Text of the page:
ip inspect name autosec_inspect tcp timeout 3600
ip access-list extended autosec_firewall_acl
permit udp any any eq bootpc
deny ip any any
interface FastEthernet0/0
ip inspect autosec_inspect out
ip access-group autosec_firewall_acl in
Apply this configuration to running-config? [yes]:<strong>yes</strong>
Applying the config generated to running-config

I will not guarantee that the auto secure firewall will be running smoothly and trouble free since it depends on Cisco IOS and our exact configuration, this is why i mentioned before that you must configure it appropriately. AutoSecure can be a doom by locking all of your access to the router, including console access. Then of course we can configure CBAC manually but hence i do not want to explain it here, at least not for this part of note.


News and Guides: Slackware-stable Kernel Upgrade

Posted in Operating System with tags , , on August 20, 2009 by muhrizky

Yesterday, i read an email from [Slackware-security] which said that they found a serious bug inside Slackware-stable release. The team informed by Google® security team on this security bug. I use Slackware Linux since 2003 where in that year is quite hard to find community, especially from where i lived, can give an information when I encountered problems in Linux. In that year, I was using Slackware 9 with kernel 2.4 and I have succeed to upgrade the kernel (not officially) into 2.6 version. Kernel 2.6 was a brand-new interesting things back in the early year of 2K.

Then yesterday after I read the email, I even think about not to respond for the patches. Because I completely forgot about how to upgrade the kernel. But now in 2K9 it is quite easy to find guide about kernel upgrading. Actually I only need two pages from Google® search. Ok now here’s the guide:

1. Download all the kernel packages you need and put them inside one directory, I recommend you to put them inside /usr/src/linux- directory. The packages itself including: kernel-generic-smp, kernel-headers, kernel-modules-smp, and kernel-source in order to compile your 3D graphic drivers. Also don’t forget to grab the kernel-mmap_min_addr_4096 package from the FTP site. FYI, this is the one that has been reported as the bug because of the kernel map addressing size.

2. Deploy all of the kernel packages by using command:
#installpkg kernel*
Be careful when you execute command with star (*) wildcard and be sure that all of the packages is served.

3. Install the kernel patch in terms of the map addressing size:
#installpkg kernel_mmap-min-addr-4096.tgz

4. Reconfigure mkinitrd, read about another articles that explains about Linux system init at my blog:
#cd /boot
#mkinitrd -k -m ext3 -f ext3 -r /dev/sda2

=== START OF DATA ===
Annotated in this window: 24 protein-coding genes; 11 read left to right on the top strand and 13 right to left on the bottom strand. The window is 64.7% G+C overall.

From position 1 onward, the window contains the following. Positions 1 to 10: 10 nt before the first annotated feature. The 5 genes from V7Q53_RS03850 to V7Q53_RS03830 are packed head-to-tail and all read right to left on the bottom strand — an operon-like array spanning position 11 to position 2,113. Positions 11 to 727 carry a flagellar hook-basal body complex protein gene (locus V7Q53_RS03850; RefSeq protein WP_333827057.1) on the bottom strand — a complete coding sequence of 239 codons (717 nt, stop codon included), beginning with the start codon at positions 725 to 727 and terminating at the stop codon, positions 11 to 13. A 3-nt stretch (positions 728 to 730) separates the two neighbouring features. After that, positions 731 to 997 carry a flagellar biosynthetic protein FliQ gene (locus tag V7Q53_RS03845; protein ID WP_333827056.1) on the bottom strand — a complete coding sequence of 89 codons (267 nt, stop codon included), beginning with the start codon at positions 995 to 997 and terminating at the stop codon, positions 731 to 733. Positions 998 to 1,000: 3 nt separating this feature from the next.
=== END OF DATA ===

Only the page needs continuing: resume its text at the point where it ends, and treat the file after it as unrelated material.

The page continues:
Wait, what is -m, -f, -r functions for? Refer to the mkinitrd man pages.

5. Modify lilo bootloader configuration by using vi editor:
#vi /etc/lilo.conf
Find the line that starts with:

#Linux bootable partition config begins
image = /boot/vmlinuz-generic-smp-
initrd = /boot/initrd.gz
root = /dev/sda2
label = Slackware
#Linux bootable partition config ends

6. Reinstall lilo by running command:
#lilo -v

7. Restart your machine. Wait and see if all of our system init is working normally and not shows you Kernel panic!!! message.

8. Download the new svgalib_helper package, recompile it for this new kernel subversion, then do install.
#installpkg svgalib_helper-1.9.2_2.6.27.31.tgz

9. Reinstall your 3D graphic drivers. It will be better if you have the latest version.

NB. If you find an error related to alsa sound, so it’s need to be reconfigure. Run this command:
#alsactl store

Understanding Linux File Permissions

Posted in Operating System with tags , on May 8, 2009 by muhrizky

This post will explain the concept of file permissions so we can get more understanding and after that I will give an instruction to modify it. Operating systems have more than one type of accounts where every single of account can be a member from one or more groups. I will describe this by a simple example. Bob is a single person that in this case Bob is an accounts, but Bob also a members of graduate student from local University and he work as a journalist. This two society members called as a groups in terms of operating systems. There are very lot of groups in Linux that can be build and assign depends on the system services. By this post, I will take only two of Linux default groups that will often needs to modify which are root and users groups.


The third and fourth column above told us about accounts owner and groups. As we can see file notepad is belong to muhrizky from users group.

Below is the command line syntax to take file ownership:
chown owner[.group] file

In case to change the file notepad ownership into root for example, you can execute:
#chown root.root notepad.txt

I will continue about permissions in more details. The first column from the image above is the specific file and directory permissions applied, where the first character show the type of object which are:

– for files
d for directories
l for file/directory symbolic links
c for character objects
b for block of objects